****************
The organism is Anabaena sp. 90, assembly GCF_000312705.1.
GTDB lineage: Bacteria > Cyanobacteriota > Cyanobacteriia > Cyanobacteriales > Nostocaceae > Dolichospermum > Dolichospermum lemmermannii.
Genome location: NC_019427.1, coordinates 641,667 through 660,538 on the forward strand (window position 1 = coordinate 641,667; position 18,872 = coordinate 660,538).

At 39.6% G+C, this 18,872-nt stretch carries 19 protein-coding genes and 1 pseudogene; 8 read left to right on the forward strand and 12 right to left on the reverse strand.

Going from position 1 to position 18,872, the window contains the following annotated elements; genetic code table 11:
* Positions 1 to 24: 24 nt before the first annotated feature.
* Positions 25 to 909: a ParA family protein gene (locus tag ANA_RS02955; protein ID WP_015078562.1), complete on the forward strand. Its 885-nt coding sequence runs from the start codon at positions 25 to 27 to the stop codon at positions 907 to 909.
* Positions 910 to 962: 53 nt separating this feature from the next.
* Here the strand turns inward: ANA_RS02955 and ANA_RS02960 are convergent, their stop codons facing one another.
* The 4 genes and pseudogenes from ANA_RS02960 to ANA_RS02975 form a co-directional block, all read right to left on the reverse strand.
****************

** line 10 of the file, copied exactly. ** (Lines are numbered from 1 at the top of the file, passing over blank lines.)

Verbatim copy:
* The 4 genes and pseudogenes from ANA_RS02960 to ANA_RS02975 form a co-directional block, all read right to left on the reverse strand.